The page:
It’s Been 20 Fast Years, Dad…


He wore leisure suits.

He played golf very well. And he played so fast we used to say he played polo with a golf cart.

He would clear his throat at a chorus concert so I would know where he and my mom were sitting.

He could dance like Fred Astaire to my mother’s Ginger Rogers. I never learned to dance but when I danced with my father he guided me with his hand on my back. Oh how I loved that.

He could tell a story better than anyone I knew. I could listen to him talk about his customers and staff forever.

He and my mom traveled around the world. My favorite story happened in Paris. They stayed in first class hotels. They came back to the hotel a bit tipsy and switched all of the shoes for shining outside the doors. They said it sounded like the UN the next morning as all of the gentlemen, wrapped in robes went searching for their shoes.

He couldn’t cook anything but scrambled eggs but could grill a steak better than any chop house.

He loved football. He worked tons of hours and when he was home on Sunday he was obsessed with the game. So, in order to speak his language, I learned football by the time I was six or seven. Twenty years ago when the Bills staged the greatest comeback he was in the hospital. I remember going straight there after the game, telling him every detail I could remember. It barely registered. I guess I should have known then.

Whenever I smell a cigar I think of my dad.

He could play billiards with the eye of a shark. When he was a boy he used to hustle at a pool hall on Pine Avenue. He used to store his winnings in the encyclopedia volume including the word Money.  Apparently he must have gotten his clever streak from his mother.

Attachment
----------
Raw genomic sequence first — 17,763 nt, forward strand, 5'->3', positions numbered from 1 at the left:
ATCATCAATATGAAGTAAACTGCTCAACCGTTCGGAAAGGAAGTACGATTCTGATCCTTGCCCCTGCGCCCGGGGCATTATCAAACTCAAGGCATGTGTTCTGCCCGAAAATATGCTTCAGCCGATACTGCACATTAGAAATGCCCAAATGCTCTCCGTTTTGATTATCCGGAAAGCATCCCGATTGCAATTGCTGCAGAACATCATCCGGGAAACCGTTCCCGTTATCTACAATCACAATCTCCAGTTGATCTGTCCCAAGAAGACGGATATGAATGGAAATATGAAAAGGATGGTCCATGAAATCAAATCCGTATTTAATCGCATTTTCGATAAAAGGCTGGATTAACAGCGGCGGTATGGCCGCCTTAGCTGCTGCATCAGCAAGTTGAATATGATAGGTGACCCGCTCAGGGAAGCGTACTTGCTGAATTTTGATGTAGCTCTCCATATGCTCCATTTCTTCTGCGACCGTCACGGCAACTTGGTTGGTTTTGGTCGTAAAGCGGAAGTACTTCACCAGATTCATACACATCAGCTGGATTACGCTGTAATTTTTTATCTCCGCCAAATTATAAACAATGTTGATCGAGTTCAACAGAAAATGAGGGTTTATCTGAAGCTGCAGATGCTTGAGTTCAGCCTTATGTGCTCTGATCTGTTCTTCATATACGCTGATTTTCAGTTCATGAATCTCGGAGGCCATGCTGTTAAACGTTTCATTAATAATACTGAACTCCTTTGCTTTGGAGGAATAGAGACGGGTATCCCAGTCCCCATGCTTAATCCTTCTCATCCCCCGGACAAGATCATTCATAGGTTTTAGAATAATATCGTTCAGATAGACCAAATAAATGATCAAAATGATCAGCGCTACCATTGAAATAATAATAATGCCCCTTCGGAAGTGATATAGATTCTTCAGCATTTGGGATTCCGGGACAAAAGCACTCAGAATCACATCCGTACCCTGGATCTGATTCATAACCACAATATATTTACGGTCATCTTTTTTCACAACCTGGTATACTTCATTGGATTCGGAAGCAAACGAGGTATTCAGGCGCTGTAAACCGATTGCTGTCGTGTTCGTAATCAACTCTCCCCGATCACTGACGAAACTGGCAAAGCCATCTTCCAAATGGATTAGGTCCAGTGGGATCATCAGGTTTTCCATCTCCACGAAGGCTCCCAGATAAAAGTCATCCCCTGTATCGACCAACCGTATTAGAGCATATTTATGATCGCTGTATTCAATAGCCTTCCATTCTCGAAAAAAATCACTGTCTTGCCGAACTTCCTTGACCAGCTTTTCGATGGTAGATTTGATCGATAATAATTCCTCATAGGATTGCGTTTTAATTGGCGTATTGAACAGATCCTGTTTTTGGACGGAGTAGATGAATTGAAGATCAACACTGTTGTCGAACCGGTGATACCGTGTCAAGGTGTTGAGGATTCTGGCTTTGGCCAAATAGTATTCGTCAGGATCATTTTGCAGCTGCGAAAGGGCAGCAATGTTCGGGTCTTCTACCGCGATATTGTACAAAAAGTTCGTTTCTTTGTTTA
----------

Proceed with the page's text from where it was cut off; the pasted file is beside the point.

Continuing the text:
She found it. And, she kept it. Never a word was spoken.

dance at wedding

The only time I cried at my wedding was when I danced with my father.

He never met a stranger. When you met him he would make you feel as though you were friends forever. Then you would never forget him. He cut a very wide path.

20 years has passed but you are every bit as real to me today as ever. I see you in my son’s face. How lucky is he? How lucky am I?

August 1, 1927 – January 15, 1993

Love you Dad


Is a Temper Tantrum a Form of Prayer?



I think the only thing more controversial thing to talk about than politics is religion.

This post is not about politics.

Then again, it’s not really about religion, either. It’s about faith.

I have had a few more than my share of challenging glass not so full moments recently.

I miss my mother-in-law a whole lot. She may have been over the top but she had a heart of gold and loved me without reserve. She left us a few months ago and left a huge gap.

I miss my son a whole lot. Soon after his grandmother passed away he moved to New York City for a fabulous job at a Big Four accounting firm. It warms my heart that he misses me, too but doesn’t change the mist in my eyes when I think about it.

I miss my administrative associate a whole lot. My long time assistant transferred out of my department for a full time position somewhere else on campus. She was amazing and allowed me to do my work without worrying about hers. You don’t realize how much that means to you until it’s gone. She was replaced temporarily with another woman with a huge amount of institutional knowledge but was redeployed last month. So, now I’m doing one and a half jobs…woohoo!!